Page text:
Are you traveling with kids soon? Whether you’re ready or not these safety tips for traveling with kids will help take the stress out of your vacation.
And stress is the LAST thing you want when you’re trying to get away from the craziness of life.
You spend so much time focusing on preparing your home so you can leave and the last thing you need is a car full of screaming children shouting, “Mom she touched me / Dad he’s breathing my air”… am I right?
Whether it’s spring break, summer fun or holiday adventures, traveling with children can be stressful, crazy, and a little bit hair-raising, but also exciting and full of laughter and memories.
And the happy memories and laughter’s our goal for YOU. So let’s make it happen. Here are 5 safety tips you can apply to make your trip more stress-free.
5 Safety Tips For Traveling With Kids
1. Plan Ahead
When my family and I travel my husband tends to be a “journey” person. He doesn’t care where we’re going (or how).
I’m a “destination” person. I have every minute of every day planned for trips. I know where we’re going to be and when we will arrive. Although we both compliment each other in this regard, it’s important to plan ahead.
Plan ahead by routing public restrooms if you’re traveling by car.
It’s especially important to bring bathroom supplies if your sweet little one is potty training. Ask yourself: what supplies do I need to have my child be safe, secure, and happy?
Then, pack those. Also, don’t forget to pack their snacks, favorite snuggly, and anything else that might help ease the stress of the trip on the child. The happier the child, the happier the parent tends to be.
2. Be Prepared
Anything that can happen will happen on your trip.
This is how life tends to be for nearly everyone. At most you’ll want to be prepared with the essentials.
Bring along a first aid kit for emergency purposes, an up-to-date photograph of your children, needed medication, enough food to feed an army in case of delays or stops, and other common daily items your child is used to. (Just a few snacks will do, actually).
3. Match and Codes
My family and I took a trip to Yellowstone where we saw the neatest thing (aside from Old Faithful and the wildlife). While we were at one of Yellowstone’s many stops we saw a family of eight (yes, we counted!) They were all wearing the same Digi-camo shirt.
My husband and I commented to each other about how neat the idea of everyone wearing the same shirt is, especially when you know you’re going to be in an area with LOTS of people.
He also pointed out the best part, the Digi-camo was so bright, you could spot any of their family members a mile away.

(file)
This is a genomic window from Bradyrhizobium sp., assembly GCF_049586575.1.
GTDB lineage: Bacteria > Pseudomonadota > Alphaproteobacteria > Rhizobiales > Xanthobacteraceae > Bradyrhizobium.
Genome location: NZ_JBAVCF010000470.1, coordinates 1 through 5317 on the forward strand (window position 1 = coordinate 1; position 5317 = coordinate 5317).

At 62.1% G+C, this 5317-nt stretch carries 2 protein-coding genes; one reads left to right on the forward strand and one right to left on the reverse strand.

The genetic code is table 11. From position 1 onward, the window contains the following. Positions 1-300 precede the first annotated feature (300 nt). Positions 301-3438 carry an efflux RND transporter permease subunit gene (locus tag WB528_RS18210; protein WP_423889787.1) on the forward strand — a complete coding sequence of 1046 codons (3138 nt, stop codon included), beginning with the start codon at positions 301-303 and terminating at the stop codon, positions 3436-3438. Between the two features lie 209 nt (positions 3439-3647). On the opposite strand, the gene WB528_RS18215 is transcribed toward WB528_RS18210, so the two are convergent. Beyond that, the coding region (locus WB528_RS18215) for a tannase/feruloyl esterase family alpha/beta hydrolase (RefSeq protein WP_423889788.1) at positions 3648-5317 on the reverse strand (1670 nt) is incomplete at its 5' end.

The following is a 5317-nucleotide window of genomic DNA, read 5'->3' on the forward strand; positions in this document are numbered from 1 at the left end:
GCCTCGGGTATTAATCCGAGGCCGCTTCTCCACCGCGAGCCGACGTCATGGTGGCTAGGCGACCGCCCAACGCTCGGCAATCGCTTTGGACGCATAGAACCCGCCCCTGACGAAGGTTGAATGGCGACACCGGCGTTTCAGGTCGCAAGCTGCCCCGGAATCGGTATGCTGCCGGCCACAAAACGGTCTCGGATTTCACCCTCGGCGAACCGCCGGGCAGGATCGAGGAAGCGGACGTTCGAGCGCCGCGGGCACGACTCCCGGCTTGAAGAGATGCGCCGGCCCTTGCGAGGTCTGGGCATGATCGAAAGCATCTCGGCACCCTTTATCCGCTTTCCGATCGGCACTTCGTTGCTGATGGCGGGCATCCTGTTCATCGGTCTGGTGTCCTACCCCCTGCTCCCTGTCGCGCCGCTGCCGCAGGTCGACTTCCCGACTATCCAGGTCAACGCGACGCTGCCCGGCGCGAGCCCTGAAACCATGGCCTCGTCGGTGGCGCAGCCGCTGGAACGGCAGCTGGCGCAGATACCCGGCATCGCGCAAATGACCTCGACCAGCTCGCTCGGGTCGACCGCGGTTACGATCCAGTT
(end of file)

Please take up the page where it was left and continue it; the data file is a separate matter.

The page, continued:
If you know you’re going to be in large crowds, consider dressing everyone in the same, brightly colored style shirt for identification purposes. Also, consider using code words to communicate with each other as to not share your personal information when you’re in public.
For example, the children can help you decide code words for commonly placed travel words, such as hotel, airport, specific locations you’ll be visiting, and so on.
4. Safety First
Always be safe, especially in your mode of transportation. Make sure your children are in the proper harnessing system of a car seat, booster, and make sure EVERYONE is wearing their seat belts. If the child observes the parent doing something, they are more likely to repeat the action.
Also, don’t forget to drink plenty of healthy fluids (water, juice) and rest along the way. Traveling is fun and can be filled with so many great memories. Don’t wear yourself out thin where your health, or the health of your child, will pay later.
If your child wears a life vest while boating or swimming at home, do not make the vacation an exception. Be consistent in rules and expectations with your children. Children thrive on consistency. Don’t send mixed signals but do your best to keep everything flowing as smoothly (and as normally) as possible.
If you do these things your trip will be more of a success. You’ll have fewer things to worry and stress about, and you’ll make memories with your family that will last a lifetime.
Leave a comment and share with us other suggestions or ideas you have used in your family when traveling.
Wife and homeschooling mother to five children. Don’t let your daily demands rob you of a strong faith in Jesus Christ, close family ties, and a home you love. Micah teaches time-tested solutions to help you remember what matters most in life, including strengthening your home, faith, and family relationships.